November 21, 1974
The 19th National Print Exhibition, a survey of new work by beginning and established professional artists, will be on view in the Robert E. Blum Gallery of The Brooklyn Museum from Thursday, November 21, through January 5, 1975. Selected on a nation-wide tour by Jo Miller, Curator of Prints and Drawings, the show constitutes a representative cross-section of current trends in American printmaking. Among prints by known artists are Joan Mitchell’s first etchings, Agnes Martin’s first screenprints, and works by Dan Flavin, Don Judd, Gene Davis, Lucas Samaras, Alex Katz and Arakawa. Admission to the exhibition is free.
Brooklyn's National Print Exhibition was presented annually beginning in 1947, and has been a biennial event since 1958. "These exhibitions," Ms. Miller says in her introduction to the current exhibition catalogue(1), "have traditionally given us the opportunity to compare the new with the established and have helped launch young professionals in the art world. As in the past, the newcomers hold their walls well with convincing and forceful prints."
As demonstrated in the present exhibition, lithography is still used by more artists than any other process, due in part to the new phenomenon of the print publisher who has easy access to numerous lithography workshops. But etching has gained a new popularity among minimal and figurative artists alike. Hand-colored lithographs and etchings are having a vogue unequaled since the late 18th century.
“In this exhibition, Ms. Miller says, “the artist is concerned with people and their ideas, and places, real and invented, that create nostalgia. People seem to come first. The only public figure to be found here is Abraham Lincoln in an outrageous piece of Americana by Warrington Colescott. The unusual people looking out at us from the gallery walls pique our curiosity. Is the green and toothy Rosarita by Chicago’s enfant terrible, Ed Paschke, inviting us to her world of night creatures? Bill Brauer s tightly veiled, cadaverous woman chills us, Gloria Alford’s three-dimensional swimmer pounding through a Hokusai wave causes us to smile, and the thoughtful, dignified nude by William Bailey reminds us that fine drawing is not a thing of the past...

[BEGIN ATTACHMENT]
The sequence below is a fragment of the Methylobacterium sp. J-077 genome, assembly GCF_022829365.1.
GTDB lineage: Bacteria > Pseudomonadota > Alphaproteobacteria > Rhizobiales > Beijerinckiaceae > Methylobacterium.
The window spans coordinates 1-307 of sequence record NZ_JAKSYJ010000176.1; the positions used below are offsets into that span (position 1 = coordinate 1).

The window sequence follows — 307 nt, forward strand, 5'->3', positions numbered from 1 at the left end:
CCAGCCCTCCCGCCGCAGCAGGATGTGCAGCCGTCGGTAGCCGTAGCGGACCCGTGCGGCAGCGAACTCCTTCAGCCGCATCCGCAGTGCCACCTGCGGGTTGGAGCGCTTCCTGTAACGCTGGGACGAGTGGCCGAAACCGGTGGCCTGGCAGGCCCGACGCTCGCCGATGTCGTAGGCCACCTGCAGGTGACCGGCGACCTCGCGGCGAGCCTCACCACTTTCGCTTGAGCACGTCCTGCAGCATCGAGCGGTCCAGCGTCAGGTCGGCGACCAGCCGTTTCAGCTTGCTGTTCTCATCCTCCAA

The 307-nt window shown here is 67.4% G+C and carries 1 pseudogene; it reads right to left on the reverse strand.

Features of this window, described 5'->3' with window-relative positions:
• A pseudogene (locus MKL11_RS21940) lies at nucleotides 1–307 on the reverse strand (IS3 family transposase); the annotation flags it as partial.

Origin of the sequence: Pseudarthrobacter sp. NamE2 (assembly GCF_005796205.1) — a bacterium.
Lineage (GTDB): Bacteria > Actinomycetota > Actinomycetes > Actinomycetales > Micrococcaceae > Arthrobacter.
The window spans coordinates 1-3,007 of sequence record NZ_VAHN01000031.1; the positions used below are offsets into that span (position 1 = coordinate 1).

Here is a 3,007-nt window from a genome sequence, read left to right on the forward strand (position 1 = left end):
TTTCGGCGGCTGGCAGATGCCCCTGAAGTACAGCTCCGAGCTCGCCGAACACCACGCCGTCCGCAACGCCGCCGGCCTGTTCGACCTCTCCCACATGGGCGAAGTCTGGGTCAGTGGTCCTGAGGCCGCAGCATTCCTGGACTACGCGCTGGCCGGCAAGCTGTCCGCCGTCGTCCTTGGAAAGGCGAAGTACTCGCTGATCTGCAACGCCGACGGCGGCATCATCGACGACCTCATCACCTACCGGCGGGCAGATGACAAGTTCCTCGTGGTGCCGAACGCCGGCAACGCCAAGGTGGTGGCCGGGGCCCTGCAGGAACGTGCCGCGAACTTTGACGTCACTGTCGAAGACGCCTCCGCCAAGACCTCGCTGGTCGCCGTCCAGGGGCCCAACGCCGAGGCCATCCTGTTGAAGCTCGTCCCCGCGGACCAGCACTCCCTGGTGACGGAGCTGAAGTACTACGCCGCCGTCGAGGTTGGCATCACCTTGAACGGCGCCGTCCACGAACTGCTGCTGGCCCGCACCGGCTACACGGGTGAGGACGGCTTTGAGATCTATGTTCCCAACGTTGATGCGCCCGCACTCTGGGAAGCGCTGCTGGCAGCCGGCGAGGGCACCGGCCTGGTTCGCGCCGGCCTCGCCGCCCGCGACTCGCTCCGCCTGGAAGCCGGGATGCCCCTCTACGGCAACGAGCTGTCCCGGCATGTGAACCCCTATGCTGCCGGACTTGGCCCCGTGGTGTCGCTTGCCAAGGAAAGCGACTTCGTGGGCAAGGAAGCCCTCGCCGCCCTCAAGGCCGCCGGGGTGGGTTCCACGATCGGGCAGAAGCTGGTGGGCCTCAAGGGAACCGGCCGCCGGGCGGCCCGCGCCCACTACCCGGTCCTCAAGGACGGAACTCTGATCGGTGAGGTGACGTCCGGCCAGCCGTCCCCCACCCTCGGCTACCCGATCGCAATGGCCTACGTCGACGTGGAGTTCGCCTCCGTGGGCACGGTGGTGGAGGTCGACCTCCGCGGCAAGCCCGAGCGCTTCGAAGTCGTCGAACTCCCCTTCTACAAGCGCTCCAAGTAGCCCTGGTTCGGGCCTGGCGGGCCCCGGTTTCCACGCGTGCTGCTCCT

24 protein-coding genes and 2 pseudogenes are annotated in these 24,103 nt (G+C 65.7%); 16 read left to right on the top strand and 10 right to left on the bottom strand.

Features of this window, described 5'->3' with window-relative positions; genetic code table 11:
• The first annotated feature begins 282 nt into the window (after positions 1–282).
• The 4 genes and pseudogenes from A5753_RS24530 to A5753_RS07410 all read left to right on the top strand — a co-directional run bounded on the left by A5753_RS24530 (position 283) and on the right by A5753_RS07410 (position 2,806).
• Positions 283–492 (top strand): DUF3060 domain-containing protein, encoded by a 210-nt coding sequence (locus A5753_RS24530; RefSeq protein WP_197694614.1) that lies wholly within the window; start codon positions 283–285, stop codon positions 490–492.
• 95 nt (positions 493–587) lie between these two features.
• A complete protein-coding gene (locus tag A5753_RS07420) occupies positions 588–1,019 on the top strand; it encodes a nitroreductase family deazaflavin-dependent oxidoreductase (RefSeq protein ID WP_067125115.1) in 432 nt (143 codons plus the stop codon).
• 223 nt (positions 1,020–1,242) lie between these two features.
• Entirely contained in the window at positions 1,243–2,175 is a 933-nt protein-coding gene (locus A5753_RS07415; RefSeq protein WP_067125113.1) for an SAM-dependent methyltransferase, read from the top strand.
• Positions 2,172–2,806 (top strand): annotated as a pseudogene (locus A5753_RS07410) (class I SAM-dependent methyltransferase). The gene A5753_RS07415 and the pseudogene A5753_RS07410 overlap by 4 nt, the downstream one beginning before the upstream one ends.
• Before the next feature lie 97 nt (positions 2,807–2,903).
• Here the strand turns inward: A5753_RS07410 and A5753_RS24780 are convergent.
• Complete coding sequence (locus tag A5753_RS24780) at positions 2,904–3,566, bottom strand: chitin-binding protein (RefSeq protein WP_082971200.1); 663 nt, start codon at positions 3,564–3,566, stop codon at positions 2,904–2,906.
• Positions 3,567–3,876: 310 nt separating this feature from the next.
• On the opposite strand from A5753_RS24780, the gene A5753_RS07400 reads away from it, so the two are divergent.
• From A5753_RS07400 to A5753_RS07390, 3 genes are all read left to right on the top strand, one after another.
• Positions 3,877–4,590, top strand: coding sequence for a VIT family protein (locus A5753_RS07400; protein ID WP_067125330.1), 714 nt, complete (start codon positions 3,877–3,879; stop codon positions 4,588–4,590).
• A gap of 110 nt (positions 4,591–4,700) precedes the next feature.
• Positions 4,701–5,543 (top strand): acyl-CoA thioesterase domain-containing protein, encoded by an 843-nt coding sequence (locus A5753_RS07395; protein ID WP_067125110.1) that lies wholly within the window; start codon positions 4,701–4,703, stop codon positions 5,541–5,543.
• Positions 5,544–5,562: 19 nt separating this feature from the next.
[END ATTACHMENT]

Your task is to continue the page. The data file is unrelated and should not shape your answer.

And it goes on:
“Landscapes and places in the exhibition strike a warm note, too, in the instant nostalgia of Richard Bernstein’s Max’s Kansas City, John Murray’s great red dog stalking small city streets, and Michael Kirk’ s New Yorkers walking to and fro. The surreal and the satrical are present again, as they have been through out the history of printmaking.”
The 19th National Print Exhibition is made possible by a grant from the New York State Council on the Arts. Following its showing at The Brooklyn Museum, the exhibition will travel to the Fine Arts Gallery, San Diego, California.
To reach The Brooklyn Museum, located on Eastern Parkway and Washington Avenue, take the 7th Avenue IRT express to EASTERN PARKWAY-BROOKLYN MUSEUM. Parking is available at the rear of the building.
Museum hours are Wednesday from 10 a.m. to 9 p.m.; Thursday through Saturday 10 a.m. to 5 p.m.; Sunday 11a.m. to 5p.m.; holidays, 1 to 5 p.m. Closed Monday and Tuesday. Admission to the Museum is free.
(1) The 19th National Print Exhibition. Introduction by Jo Miller. 108 pp; 94 b&w illustrations; color cover by Arakawa. Published by The Brooklyn Museum, New York. Available in the Museum's Book Shop.
Brooklyn Museum Archives. Records of the Department of Public Information. Press releases, 1971 - 1988. 1974, 047-48. View Original